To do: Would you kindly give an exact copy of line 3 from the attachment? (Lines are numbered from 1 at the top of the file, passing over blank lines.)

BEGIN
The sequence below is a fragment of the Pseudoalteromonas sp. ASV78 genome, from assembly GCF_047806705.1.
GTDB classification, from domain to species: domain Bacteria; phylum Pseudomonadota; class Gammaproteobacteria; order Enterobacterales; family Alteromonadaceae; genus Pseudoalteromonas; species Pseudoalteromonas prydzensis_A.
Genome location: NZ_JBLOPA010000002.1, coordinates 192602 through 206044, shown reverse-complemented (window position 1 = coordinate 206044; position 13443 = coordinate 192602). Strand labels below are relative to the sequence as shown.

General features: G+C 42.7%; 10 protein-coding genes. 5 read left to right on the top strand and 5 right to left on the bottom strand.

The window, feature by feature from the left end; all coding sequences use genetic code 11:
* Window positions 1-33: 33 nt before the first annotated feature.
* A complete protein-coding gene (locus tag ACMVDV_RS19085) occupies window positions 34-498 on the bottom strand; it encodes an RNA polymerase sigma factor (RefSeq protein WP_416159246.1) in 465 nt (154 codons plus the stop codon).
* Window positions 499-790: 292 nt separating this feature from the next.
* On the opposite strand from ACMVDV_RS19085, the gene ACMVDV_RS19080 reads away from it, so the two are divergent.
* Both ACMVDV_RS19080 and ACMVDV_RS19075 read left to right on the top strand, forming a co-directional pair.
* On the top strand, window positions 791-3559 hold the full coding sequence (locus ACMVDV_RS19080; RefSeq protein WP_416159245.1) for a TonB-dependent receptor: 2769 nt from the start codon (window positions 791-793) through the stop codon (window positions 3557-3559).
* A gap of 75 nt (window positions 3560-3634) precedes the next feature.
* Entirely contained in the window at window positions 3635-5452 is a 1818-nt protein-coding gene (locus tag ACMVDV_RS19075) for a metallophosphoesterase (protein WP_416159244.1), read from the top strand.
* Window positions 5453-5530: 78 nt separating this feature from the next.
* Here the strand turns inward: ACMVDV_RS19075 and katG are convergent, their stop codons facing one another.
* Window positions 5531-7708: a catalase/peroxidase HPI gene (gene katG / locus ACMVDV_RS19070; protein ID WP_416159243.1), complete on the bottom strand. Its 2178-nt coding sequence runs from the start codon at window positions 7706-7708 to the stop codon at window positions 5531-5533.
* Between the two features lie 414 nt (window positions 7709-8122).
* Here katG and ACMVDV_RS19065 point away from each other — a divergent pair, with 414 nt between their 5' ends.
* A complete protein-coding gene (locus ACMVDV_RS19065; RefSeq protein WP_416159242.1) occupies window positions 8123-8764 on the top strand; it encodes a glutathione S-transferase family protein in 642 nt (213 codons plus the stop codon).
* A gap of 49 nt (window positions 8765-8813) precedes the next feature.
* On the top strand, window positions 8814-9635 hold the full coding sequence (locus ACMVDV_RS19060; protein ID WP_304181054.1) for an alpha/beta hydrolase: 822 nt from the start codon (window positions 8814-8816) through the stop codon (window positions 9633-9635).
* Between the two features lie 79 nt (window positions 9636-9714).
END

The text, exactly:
Genome location: NZ_JBLOPA010000002.1, coordinates 192602 through 206044, shown reverse-complemented (window position 1 = coordinate 206044; position 13443 = coordinate 192602). Strand labels below are relative to the sequence as shown.